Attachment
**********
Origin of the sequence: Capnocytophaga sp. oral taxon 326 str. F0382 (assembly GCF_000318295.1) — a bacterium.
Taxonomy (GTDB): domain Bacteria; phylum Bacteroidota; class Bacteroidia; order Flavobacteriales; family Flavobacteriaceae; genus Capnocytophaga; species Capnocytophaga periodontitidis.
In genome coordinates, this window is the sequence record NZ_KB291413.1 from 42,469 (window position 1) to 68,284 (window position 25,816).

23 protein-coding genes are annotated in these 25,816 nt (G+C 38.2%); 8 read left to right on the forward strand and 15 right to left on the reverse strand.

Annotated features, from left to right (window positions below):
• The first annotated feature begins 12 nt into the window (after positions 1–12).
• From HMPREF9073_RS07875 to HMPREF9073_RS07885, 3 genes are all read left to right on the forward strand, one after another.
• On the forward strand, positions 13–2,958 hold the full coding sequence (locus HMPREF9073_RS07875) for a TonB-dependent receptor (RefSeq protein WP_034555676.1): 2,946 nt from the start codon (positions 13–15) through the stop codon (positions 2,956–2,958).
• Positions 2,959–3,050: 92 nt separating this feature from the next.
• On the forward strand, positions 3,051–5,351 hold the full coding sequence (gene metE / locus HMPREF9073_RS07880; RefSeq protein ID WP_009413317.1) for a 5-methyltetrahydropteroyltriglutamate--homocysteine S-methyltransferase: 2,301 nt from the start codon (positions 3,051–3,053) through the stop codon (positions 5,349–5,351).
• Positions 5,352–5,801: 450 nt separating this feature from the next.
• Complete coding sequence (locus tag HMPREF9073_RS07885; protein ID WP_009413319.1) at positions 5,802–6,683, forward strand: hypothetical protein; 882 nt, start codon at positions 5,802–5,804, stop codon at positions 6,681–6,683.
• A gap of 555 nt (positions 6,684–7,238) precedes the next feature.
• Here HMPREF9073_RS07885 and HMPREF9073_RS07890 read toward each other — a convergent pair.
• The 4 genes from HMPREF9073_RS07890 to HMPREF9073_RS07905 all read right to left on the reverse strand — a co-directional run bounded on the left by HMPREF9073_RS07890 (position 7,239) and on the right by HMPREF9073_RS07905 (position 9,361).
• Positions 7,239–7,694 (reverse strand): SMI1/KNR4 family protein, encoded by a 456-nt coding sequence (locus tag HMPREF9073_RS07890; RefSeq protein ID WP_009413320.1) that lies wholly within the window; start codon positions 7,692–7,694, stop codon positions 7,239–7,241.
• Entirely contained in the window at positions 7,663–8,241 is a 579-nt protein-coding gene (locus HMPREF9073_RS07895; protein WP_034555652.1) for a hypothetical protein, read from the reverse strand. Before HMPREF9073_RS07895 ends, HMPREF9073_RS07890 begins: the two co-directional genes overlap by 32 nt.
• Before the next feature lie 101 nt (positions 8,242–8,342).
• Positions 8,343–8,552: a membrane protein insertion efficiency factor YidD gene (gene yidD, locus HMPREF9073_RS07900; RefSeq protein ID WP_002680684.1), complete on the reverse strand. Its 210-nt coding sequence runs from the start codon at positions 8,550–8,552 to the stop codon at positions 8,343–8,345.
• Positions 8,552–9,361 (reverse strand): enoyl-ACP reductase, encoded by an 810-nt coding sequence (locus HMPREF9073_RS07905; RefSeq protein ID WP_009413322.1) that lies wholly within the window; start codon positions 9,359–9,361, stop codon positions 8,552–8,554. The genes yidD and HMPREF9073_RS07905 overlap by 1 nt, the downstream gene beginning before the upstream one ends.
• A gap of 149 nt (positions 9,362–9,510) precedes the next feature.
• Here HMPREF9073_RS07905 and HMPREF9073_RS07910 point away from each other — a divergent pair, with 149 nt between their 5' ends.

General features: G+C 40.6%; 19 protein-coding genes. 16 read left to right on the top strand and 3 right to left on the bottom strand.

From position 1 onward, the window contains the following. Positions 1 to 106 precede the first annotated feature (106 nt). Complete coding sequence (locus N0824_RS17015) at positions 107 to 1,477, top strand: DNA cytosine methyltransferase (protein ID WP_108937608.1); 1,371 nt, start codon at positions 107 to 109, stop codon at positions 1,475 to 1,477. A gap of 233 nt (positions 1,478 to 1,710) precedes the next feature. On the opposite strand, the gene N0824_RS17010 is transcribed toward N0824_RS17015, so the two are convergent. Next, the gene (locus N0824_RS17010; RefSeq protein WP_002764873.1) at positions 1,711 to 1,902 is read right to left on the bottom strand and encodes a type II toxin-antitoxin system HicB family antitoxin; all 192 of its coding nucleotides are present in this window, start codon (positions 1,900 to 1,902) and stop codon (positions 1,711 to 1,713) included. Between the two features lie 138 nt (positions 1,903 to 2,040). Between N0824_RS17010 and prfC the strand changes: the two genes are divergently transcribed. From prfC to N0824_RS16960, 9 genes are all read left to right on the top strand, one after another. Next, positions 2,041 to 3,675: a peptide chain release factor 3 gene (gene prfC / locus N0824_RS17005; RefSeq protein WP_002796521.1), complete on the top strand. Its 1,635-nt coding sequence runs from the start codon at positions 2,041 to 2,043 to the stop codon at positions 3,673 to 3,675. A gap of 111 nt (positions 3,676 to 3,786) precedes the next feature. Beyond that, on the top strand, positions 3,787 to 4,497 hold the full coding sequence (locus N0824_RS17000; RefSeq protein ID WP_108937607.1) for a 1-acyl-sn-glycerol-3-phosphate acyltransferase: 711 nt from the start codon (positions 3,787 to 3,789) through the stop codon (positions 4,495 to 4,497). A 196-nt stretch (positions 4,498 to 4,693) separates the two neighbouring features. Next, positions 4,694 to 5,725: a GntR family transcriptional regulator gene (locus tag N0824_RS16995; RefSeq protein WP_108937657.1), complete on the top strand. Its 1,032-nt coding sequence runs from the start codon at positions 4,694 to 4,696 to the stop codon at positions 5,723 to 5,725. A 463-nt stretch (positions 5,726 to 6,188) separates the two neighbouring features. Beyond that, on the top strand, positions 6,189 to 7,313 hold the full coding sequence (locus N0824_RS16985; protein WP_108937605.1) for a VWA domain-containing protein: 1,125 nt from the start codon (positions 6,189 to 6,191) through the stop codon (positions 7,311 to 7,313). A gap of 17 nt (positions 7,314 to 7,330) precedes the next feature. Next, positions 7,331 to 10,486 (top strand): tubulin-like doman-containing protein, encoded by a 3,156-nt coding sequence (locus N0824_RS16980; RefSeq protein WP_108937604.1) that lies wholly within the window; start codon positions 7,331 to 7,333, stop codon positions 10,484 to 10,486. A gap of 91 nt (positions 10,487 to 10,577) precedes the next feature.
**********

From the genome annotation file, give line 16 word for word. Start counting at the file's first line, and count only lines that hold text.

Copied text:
• Positions 7,239–7,694 (reverse strand): SMI1/KNR4 family protein, encoded by a 456-nt coding sequence (locus tag HMPREF9073_RS07890; RefSeq protein ID WP_009413320.1) that lies wholly within the window; start codon positions 7,692–7,694, stop codon positions 7,239–7,241.